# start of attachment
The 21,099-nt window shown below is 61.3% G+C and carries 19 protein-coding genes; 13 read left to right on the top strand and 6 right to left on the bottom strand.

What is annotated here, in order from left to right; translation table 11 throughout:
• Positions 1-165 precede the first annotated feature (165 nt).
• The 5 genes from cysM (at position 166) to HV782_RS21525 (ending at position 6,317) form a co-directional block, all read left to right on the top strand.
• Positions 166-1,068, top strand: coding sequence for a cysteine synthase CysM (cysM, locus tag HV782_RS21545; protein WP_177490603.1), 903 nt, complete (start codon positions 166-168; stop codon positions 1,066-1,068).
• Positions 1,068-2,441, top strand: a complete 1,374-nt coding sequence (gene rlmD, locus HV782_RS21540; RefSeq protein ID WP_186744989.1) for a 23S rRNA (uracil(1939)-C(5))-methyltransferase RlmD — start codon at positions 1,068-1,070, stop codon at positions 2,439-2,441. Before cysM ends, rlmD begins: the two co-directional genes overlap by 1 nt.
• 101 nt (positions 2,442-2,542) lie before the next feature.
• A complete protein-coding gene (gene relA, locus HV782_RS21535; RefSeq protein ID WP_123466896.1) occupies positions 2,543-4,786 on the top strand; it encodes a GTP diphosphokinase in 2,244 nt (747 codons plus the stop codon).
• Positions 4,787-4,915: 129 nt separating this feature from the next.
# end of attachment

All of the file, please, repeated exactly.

The 21,099-nt window shown below is 61.3% G+C and carries 19 protein-coding genes; 13 read left to right on the top strand and 6 right to left on the bottom strand.

What is annotated here, in order from left to right; translation table 11 throughout:
• Positions 1-165 precede the first annotated feature (165 nt).
• The 5 genes from cysM (at position 166) to HV782_RS21525 (ending at position 6,317) form a co-directional block, all read left to right on the top strand.
• Positions 166-1,068, top strand: coding sequence for a cysteine synthase CysM (cysM, locus tag HV782_RS21545; protein WP_177490603.1), 903 nt, complete (start codon positions 166-168; stop codon positions 1,066-1,068).
• Positions 1,068-2,441, top strand: a complete 1,374-nt coding sequence (gene rlmD, locus HV782_RS21540; RefSeq protein ID WP_186744989.1) for a 23S rRNA (uracil(1939)-C(5))-methyltransferase RlmD — start codon at positions 1,068-1,070, stop codon at positions 2,439-2,441. Before cysM ends, rlmD begins: the two co-directional genes overlap by 1 nt.
• 101 nt (positions 2,442-2,542) lie before the next feature.
• A complete protein-coding gene (gene relA, locus HV782_RS21535; RefSeq protein ID WP_123466896.1) occupies positions 2,543-4,786 on the top strand; it encodes a GTP diphosphokinase in 2,244 nt (747 codons plus the stop codon).
• Positions 4,787-4,915: 129 nt separating this feature from the next.